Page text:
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BRIDGEPORT, WV (S-M) - October 15, 2008 - Last week, a small object which measured about 4 meters in diameter crashed into the Earth's atmosphere above northern Sudan. Though such events occur several times a year, this is the first time such an object has been discovered before it impacted the Earth.


The object was first spotted on October 5 by the Catalina Sky Survey's 1.5 meter telescope on Mount Lemmon in Arizona. Because of the object's rapid apparent motion, the discovery was hastily posted on the Internet as requiring further observations. At least two dozen astronomers around the world observed the object over the following hours. The situation developed rapidly, and the Minor Planet Center of the International Astronomical Union issued 25 circulars concerning the object. On the afternoon of October 6, a circular was issued which made it clear - the object, given the designation 2008 TC3, would enter the Earth's atmosphere on the morning of October 7, though it was noted that "the absolute magnitude indicates that the object will not survive passage through the atmosphere."


At 5:46am local time on the morning of the 7th, the object exploded over northern Sudan with an energy roughly equal to 1,500 tons of TNT. An airliner almost 1,000 miles away reported seeing the blast, but the remote area of the Nubian desert under the blast was nearly uninhabited, and eyewitness reports have been hard to come by. A few satellites did detect the heat from the explosion.


"The real story here is not the actual impact, but the fact that scientists saw the object coming," said Senior Editor Glen Ward. "Over the next decade, new automated sky surveys will become operational which will make such discoveries commonplace. Computing power has increased so greatly that by 2020, these surveys may be turning up the majority of objects over 1 meter which are heading our way. Such objects hit us many times each year, and the potential is not so much for any real damage to be done, but for a prediction to cause undo concern among the public. These things are not kept a secret, and the process through which the orbits are determined, using observations from all sorts of observers from around the world, ensures that by the time a threat is realized, the word will already be out."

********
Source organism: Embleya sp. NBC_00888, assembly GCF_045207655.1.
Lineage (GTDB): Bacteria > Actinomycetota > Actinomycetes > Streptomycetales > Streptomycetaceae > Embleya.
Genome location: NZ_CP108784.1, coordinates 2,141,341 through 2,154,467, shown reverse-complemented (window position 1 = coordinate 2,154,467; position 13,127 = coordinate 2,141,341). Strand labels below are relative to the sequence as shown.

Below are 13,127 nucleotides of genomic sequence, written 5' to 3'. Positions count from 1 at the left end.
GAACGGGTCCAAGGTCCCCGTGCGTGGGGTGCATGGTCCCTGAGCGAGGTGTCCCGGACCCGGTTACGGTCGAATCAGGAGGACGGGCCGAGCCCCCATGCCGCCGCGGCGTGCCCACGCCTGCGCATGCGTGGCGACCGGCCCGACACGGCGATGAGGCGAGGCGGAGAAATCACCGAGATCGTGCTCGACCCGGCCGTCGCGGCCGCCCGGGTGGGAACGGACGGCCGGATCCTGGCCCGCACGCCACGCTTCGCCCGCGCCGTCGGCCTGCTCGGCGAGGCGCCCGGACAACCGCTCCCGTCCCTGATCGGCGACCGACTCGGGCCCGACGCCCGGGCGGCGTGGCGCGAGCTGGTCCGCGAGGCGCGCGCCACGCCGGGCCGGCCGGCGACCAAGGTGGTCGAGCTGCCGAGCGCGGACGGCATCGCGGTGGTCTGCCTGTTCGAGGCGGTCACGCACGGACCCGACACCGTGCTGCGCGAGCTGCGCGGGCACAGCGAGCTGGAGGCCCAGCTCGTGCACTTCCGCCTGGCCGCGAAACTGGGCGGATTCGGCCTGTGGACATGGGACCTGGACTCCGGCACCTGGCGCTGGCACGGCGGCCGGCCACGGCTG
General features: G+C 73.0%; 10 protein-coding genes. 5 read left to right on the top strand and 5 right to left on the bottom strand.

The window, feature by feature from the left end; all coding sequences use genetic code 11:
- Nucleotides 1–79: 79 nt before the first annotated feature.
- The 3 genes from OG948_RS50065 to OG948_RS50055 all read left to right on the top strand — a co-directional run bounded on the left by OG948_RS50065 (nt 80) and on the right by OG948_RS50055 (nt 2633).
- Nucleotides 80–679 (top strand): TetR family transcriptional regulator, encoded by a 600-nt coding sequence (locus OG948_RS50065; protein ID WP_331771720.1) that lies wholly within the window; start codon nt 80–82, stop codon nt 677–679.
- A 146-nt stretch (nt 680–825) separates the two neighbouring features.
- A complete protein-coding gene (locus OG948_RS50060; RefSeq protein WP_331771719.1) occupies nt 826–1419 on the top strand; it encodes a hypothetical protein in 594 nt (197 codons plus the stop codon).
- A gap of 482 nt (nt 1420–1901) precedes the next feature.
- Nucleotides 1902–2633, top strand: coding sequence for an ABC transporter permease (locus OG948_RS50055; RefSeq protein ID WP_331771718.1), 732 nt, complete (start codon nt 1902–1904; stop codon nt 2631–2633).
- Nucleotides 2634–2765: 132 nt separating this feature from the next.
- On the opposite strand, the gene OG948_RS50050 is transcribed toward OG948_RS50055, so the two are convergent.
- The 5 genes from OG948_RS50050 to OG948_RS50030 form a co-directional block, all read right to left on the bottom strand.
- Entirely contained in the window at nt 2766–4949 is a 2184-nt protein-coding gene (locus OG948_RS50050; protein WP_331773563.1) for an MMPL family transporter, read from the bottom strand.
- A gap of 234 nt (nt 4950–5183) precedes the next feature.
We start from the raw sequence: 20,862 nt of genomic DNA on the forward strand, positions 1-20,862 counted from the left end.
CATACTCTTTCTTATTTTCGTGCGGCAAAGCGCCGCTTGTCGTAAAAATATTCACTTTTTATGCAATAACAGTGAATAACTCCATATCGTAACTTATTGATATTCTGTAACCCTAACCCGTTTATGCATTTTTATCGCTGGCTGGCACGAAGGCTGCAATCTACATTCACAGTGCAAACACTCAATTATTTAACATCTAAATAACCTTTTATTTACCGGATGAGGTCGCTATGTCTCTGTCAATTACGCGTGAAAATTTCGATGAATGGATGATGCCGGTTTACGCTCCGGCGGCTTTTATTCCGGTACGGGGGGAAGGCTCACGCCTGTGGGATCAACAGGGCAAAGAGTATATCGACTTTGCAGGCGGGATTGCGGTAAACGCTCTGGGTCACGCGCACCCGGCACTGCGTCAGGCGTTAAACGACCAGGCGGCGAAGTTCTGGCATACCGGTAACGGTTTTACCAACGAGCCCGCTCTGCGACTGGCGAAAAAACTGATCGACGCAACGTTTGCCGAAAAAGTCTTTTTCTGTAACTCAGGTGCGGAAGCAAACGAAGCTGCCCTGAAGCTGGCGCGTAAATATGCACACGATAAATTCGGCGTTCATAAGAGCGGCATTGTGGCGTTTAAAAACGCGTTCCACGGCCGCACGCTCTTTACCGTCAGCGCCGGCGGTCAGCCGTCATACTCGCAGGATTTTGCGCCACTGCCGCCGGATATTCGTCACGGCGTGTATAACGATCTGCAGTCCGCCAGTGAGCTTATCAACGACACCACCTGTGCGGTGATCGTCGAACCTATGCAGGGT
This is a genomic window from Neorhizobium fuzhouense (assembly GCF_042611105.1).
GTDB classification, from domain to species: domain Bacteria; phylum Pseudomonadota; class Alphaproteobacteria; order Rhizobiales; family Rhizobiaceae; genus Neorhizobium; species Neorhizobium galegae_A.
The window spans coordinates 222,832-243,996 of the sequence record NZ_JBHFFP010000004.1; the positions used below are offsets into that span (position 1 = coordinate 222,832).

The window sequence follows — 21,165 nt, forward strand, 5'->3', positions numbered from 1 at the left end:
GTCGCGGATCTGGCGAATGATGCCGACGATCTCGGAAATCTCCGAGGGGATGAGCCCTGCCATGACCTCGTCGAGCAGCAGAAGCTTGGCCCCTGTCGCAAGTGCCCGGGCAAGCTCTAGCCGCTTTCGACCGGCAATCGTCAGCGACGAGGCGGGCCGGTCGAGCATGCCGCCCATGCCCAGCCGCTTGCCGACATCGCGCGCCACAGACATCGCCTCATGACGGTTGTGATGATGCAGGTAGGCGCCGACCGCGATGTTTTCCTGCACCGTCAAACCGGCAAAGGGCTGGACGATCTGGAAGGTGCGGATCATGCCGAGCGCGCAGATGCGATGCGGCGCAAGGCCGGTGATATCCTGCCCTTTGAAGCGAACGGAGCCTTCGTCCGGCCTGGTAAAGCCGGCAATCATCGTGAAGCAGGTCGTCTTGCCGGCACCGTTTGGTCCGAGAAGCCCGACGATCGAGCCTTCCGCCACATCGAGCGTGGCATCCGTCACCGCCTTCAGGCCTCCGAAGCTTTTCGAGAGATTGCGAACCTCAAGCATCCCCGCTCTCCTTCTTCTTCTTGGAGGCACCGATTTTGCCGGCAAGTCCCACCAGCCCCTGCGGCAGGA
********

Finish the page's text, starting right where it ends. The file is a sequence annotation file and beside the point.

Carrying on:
In September of 2007, an object struck Peru which created a crater 15 meters across. The object narrowly missed a village, and heat from the impact vaporized arsenic-containing groundwater, causing some minor health problems. "Collisions like that are not too rare," said Ward. "With the new surveys, in the next twenty years it is likely that we will actually detect such an object before impact. If it is found to be coming down anywhere near a populated area, there will be some people who will want to do something about it. Despite the small chance of anyone being killed, this kind of thing can cause concern among the public."


In 1979, the reentry of the Skylab station caused public concern the world over. "The chances of anyone being hit were slim, but it was still a media event," said Associate Editor Rigsley Berra. "You can only imagine what the media could do if a small asteroid, with a mass of tens or hundred of tons, was found to be heading for an entry over North America, at a speed of tens of thousands of miles per hour. The only good thing about this is that we probably won't see these objects until the are pretty close to us, and so the media won't have time to work up a frenzy."



Astronomy From West Virginia


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